The United States is a wealthy nation when compared to the rest of the world. Based on per-capita GDP at purchasing-power parity, America ranks as the third-richest country among the world’s top 50 economies, and its economic power can be felt around the globe. The U.S. is a diverse nation, however, and not all of its states and territories are alike in terms of riches. Among America’s states, where are people earning the most?
Taken from data provided by the Commerce Department’s Bureau of Economic Analysis and based on 2011 state per-capita GDP in 2005 dollars, here are America’s five wealthiest states and territories. While a few no-brainers make the list, some of the richest states may surprise you.
5: Wyoming, $55,516 per capita
It’s hard to think of Wyoming as one of the wealthiest states in the country, but its citizens do well. In addition to ranking No. 5 in terms of GDP per capita, it’s among the top 10 states by personal income per capita. Wyoming has seen its GDP decline recently, losing 1.2% in 2011 — more than any other U.S. state. While Wyoming’s rank on this list owes partly to its tiny population — it is the least populated state with just 576,000 people in 2012 — its economy is no slouch.
Mining fueled more than $11 billion in GDP in 2011, with the manufacturing, real-estate, and transportation industries also contributing strongly to its economy. Coal mining has been a boon for the state: According to the Energy Information Administration, Wyoming boasted nine of the 10 top-producing coal mines in the U.S. last year, with two mines alone making up 20% of total American coal production. While low prices and waning public sentiment have hurt the coal industry, some firms have thrived in Wyoming. Peabody Energy Corporation (NYSE:BTU), the biggest public coal-producer in the world, operates Wyoming’s largest coal mine, the North Antelope Rochelle mine. That mine produced more than 105 million short tons of coal in 2010 alone for Peabody Energy Corporation (NYSE:BTU). The company also operates the 10-largest coal mine in America: its Rawhide mine, also in Wyoming, with 2010 production of more than 11 million short tons of coal.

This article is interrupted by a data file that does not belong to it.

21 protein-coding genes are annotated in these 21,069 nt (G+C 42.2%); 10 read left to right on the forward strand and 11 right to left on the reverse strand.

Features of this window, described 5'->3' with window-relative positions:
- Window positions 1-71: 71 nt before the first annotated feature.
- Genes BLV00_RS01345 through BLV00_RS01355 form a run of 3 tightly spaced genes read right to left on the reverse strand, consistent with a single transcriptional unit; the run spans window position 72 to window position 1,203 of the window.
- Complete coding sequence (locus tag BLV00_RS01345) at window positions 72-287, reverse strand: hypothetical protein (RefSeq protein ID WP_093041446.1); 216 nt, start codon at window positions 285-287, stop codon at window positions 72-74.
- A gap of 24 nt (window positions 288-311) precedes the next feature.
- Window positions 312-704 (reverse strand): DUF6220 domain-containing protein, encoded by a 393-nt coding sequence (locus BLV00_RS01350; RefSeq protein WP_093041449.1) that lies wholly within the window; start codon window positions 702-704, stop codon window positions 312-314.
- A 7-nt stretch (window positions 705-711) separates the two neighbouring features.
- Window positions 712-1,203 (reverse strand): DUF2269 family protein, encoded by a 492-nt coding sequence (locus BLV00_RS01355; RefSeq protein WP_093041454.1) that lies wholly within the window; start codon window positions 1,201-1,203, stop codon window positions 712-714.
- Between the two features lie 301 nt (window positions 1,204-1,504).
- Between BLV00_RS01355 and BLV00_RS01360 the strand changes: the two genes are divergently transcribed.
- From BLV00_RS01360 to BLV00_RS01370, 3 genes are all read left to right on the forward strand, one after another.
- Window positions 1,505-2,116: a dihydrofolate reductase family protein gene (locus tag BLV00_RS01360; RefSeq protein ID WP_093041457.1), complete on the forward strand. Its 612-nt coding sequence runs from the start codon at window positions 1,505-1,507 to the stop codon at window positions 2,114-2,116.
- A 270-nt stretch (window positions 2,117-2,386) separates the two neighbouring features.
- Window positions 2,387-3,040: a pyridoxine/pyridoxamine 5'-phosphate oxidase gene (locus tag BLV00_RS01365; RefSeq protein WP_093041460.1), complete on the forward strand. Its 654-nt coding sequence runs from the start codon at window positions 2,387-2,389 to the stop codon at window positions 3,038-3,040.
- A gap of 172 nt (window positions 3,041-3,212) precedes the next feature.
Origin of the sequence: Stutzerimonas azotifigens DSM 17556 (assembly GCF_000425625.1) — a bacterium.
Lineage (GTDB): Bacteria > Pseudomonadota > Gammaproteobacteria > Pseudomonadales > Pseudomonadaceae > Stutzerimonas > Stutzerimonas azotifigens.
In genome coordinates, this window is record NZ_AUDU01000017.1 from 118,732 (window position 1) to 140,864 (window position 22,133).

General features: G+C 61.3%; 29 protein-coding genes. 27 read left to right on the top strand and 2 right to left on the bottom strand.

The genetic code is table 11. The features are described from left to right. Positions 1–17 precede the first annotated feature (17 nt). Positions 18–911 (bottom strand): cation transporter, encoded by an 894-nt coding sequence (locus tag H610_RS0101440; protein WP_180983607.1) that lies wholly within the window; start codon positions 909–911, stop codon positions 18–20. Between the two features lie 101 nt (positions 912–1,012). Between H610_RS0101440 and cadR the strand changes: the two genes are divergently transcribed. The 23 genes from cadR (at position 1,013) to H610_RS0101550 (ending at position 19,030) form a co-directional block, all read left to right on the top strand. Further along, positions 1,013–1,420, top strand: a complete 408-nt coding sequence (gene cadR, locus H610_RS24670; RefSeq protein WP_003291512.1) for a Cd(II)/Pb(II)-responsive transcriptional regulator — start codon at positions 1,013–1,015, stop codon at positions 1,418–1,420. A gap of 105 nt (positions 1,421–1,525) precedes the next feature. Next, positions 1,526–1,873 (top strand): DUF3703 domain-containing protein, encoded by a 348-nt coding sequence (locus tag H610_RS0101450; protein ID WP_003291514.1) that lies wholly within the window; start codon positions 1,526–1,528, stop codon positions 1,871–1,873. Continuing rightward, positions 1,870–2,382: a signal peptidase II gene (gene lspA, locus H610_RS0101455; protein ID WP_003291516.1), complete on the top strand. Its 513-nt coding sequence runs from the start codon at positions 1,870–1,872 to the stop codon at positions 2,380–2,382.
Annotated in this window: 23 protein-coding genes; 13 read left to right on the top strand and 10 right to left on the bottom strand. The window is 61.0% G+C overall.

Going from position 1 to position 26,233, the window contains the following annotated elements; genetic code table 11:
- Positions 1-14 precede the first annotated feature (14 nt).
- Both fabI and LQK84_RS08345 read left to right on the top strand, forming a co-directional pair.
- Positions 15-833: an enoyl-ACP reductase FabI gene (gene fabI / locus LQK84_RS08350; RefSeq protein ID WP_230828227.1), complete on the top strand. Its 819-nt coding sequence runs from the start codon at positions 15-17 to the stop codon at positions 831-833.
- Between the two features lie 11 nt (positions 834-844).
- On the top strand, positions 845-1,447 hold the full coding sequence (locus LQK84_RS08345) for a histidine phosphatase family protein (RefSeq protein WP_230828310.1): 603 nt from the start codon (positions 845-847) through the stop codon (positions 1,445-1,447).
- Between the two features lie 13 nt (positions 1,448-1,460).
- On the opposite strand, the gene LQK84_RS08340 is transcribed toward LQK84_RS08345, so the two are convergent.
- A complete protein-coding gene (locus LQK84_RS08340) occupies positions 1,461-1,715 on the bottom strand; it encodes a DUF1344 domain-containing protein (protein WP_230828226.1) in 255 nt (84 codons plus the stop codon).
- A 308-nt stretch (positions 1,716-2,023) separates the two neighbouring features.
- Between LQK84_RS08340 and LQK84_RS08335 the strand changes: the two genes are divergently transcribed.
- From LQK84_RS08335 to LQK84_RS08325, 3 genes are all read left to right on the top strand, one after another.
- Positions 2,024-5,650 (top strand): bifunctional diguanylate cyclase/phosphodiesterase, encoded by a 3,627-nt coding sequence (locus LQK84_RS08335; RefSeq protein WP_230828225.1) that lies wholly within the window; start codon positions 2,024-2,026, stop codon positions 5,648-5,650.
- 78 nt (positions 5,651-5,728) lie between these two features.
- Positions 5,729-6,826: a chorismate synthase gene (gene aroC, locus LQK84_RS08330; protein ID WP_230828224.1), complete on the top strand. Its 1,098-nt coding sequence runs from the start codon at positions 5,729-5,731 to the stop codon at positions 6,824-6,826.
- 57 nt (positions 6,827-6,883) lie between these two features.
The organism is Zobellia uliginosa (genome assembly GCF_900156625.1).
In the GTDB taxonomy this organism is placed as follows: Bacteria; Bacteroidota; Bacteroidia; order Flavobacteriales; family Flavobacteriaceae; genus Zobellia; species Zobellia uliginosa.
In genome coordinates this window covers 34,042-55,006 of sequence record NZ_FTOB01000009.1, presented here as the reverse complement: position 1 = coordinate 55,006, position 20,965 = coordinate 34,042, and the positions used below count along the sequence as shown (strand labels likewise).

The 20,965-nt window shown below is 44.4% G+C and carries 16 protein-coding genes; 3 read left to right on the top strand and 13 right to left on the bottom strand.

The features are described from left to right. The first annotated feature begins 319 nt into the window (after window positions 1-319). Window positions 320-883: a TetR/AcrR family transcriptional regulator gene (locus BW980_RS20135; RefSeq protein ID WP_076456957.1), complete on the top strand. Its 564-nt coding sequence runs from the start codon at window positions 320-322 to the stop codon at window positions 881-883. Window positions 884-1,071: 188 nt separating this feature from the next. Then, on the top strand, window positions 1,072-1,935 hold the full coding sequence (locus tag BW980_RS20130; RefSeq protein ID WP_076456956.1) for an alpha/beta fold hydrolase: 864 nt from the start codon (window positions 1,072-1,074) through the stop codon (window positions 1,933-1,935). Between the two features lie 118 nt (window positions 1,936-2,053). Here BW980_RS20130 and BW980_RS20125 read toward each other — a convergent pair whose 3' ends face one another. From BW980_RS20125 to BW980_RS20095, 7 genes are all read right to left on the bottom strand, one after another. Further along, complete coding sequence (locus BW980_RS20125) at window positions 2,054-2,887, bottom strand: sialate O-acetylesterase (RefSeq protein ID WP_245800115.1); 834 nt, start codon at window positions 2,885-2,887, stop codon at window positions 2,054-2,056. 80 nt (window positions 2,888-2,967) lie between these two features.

4: Connecticut, $56,242 per capita
Connecticut’s hardly a surprise on this list. Its per-capita GDP ranks high, but its personal income per capita tops all its competitors, as Connecticut’s citizens bring home more than Americans from any other state. The state’s GDP grew by 2% in 2011, and unlike Wyoming, Connecticut boasts a diverse economy with strength across numerous industries, from finance to health care to durable-goods manufacturing. Connecticut’s economic prowess isn’t at all shocking when you take a look at some of the companies headquartered there. United Technologies Corporation (NYSE:UTX), headquartered in Hartford, employs more than 26,000 Connecticut citizens — more than a 10th of its total employee roster.
Connecticut has also forged its share of innovative firms, with Alexion Pharmaceuticals, Inc. (NASDAQ:ALXN) a standard-bearer in that regard. Alexion Pharmaceuticals, Inc. (NASDAQ:ALXN) earned its big breakthrough with its orphan drug Soliris, a treatment for an ultra-rare cause of anemia that has emerged as a blockbuster for this small firm. Alexion Pharmaceuticals, Inc. (NASDAQ:ALXN) recently earned another orphan drug designation for a new experimental therapy under development, keeping this company at the forefront of Connecticut’s innovative edge — an edge that has fueled this state’s wealth.
3: Alaska, $61,853 per capita
Alaska has thrived in America’s energy boom. The U.S.’ largest state by territory boasts not only a strong per-capita GDP but also provides its citizens with a top-10 per-capita personal income that ranks above much more populous states such as California and Rhode Island. Alaska’s GDP was the fifth-fastest-growing state economy in 2011, and a recent decision by the state’s legislature to offer tax breaks to leading oil firms could send Alaska’s economy surging even higher.